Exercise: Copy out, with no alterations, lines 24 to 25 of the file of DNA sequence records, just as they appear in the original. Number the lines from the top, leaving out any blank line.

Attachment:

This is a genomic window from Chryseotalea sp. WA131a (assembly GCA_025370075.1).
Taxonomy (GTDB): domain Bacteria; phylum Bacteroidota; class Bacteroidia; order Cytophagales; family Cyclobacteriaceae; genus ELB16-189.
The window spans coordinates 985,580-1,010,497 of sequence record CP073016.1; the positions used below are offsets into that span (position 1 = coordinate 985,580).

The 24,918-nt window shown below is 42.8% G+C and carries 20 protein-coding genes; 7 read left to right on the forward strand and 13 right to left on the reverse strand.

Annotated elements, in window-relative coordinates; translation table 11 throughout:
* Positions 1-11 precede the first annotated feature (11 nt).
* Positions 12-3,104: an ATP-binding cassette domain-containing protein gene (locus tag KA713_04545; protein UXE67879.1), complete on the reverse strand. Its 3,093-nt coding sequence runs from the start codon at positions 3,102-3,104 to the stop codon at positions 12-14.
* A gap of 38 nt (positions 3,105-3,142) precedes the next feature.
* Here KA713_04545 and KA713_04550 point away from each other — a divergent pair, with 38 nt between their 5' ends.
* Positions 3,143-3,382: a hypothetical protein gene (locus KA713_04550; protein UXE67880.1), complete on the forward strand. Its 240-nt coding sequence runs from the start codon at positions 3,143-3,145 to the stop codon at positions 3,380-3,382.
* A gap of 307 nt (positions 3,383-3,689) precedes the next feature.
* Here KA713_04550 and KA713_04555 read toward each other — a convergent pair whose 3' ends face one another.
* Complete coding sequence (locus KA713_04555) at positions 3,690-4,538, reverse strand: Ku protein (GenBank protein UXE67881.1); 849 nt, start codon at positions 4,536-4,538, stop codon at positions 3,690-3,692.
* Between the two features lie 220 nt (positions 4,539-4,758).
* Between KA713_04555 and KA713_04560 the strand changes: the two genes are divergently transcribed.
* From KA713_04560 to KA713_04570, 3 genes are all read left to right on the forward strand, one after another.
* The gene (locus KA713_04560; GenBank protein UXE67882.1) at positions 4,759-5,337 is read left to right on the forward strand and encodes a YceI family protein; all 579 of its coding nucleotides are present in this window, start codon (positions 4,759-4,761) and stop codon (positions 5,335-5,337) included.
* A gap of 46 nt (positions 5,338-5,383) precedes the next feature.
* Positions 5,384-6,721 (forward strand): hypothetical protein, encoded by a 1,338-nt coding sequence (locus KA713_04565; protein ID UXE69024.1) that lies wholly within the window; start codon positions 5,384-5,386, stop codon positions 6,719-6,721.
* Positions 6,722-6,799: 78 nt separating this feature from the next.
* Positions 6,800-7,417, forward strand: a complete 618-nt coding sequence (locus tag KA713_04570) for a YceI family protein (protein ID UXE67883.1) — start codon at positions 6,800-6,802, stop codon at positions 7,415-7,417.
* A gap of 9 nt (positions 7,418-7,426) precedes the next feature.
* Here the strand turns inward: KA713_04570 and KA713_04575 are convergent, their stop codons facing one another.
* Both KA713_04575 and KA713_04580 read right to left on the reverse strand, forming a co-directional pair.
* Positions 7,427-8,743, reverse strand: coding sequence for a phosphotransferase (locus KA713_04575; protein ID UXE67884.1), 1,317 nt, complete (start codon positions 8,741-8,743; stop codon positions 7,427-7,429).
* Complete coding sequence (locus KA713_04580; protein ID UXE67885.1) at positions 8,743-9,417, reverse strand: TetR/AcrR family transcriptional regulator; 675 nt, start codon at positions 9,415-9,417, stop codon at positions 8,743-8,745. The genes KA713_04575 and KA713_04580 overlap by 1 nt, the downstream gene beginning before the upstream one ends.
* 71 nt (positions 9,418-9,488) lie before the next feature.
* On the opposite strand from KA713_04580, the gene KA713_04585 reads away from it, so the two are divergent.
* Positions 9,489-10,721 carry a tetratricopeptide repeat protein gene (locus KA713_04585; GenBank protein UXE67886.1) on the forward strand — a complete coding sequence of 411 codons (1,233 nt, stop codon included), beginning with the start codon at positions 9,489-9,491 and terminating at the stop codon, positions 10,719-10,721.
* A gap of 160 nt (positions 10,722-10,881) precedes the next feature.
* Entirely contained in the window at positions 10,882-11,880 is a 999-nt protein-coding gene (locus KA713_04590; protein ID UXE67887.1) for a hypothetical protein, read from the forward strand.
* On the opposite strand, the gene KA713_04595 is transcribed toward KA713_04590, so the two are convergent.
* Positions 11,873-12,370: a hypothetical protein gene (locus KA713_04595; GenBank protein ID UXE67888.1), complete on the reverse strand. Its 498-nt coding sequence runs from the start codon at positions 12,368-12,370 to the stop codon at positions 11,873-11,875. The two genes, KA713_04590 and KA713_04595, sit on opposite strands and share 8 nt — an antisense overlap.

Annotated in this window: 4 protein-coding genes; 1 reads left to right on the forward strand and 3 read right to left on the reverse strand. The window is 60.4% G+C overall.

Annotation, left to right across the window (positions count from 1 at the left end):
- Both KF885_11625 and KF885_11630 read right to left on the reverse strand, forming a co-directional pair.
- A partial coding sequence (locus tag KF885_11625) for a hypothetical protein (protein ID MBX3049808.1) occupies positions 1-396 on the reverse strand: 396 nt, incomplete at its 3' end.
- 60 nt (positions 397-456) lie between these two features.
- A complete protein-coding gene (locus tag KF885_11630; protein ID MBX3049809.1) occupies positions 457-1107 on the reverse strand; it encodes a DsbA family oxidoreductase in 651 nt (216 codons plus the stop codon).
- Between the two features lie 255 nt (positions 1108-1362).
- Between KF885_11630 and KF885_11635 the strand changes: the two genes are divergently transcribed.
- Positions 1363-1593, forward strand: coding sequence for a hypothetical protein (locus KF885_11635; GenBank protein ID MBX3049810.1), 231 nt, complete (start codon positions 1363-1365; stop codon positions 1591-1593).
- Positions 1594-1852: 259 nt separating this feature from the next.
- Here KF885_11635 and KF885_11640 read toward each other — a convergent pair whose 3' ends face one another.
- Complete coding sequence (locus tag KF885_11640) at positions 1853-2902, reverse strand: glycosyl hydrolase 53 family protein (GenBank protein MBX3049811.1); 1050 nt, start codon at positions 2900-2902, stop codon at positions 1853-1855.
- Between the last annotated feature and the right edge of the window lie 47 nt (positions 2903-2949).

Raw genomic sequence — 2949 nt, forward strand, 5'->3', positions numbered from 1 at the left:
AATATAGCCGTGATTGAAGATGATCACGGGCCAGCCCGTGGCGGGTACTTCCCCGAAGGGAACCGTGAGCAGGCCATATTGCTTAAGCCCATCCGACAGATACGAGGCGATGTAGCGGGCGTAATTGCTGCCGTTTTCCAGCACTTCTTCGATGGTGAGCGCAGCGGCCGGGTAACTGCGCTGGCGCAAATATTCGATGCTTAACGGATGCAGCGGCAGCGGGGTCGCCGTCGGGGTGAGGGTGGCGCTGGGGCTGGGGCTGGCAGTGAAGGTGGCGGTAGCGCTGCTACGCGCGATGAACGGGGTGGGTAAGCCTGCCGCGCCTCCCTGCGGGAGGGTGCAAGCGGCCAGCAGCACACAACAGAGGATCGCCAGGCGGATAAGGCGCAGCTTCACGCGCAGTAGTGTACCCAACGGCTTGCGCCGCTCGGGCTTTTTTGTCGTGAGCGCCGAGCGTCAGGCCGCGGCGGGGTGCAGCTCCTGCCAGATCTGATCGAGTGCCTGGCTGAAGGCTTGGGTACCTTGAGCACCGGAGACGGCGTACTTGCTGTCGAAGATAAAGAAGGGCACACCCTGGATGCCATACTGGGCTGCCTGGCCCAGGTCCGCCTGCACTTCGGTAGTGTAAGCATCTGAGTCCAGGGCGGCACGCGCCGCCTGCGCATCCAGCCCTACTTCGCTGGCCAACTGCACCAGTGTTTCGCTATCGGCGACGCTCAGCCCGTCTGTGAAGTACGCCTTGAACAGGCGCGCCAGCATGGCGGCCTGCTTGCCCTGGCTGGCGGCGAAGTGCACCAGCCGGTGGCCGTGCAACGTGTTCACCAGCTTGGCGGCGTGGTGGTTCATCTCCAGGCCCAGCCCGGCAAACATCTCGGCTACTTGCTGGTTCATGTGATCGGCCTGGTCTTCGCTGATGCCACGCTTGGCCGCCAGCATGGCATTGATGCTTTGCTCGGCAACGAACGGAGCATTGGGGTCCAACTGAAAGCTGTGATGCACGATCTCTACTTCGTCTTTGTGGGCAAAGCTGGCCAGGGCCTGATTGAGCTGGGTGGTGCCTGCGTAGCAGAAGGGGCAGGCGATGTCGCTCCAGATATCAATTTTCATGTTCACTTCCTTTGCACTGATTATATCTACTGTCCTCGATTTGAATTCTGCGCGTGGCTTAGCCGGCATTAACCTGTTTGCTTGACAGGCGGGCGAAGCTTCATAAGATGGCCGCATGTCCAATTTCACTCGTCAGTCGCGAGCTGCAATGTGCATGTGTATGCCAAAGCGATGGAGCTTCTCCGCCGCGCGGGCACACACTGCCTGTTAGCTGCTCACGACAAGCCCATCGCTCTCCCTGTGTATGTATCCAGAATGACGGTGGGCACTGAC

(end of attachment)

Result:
* Both KA713_04575 and KA713_04580 read right to left on the reverse strand, forming a co-directional pair.
* Positions 7,427-8,743, reverse strand: coding sequence for a phosphotransferase (locus KA713_04575; protein ID UXE67884.1), 1,317 nt, complete (start codon positions 8,741-8,743; stop codon positions 7,427-7,429).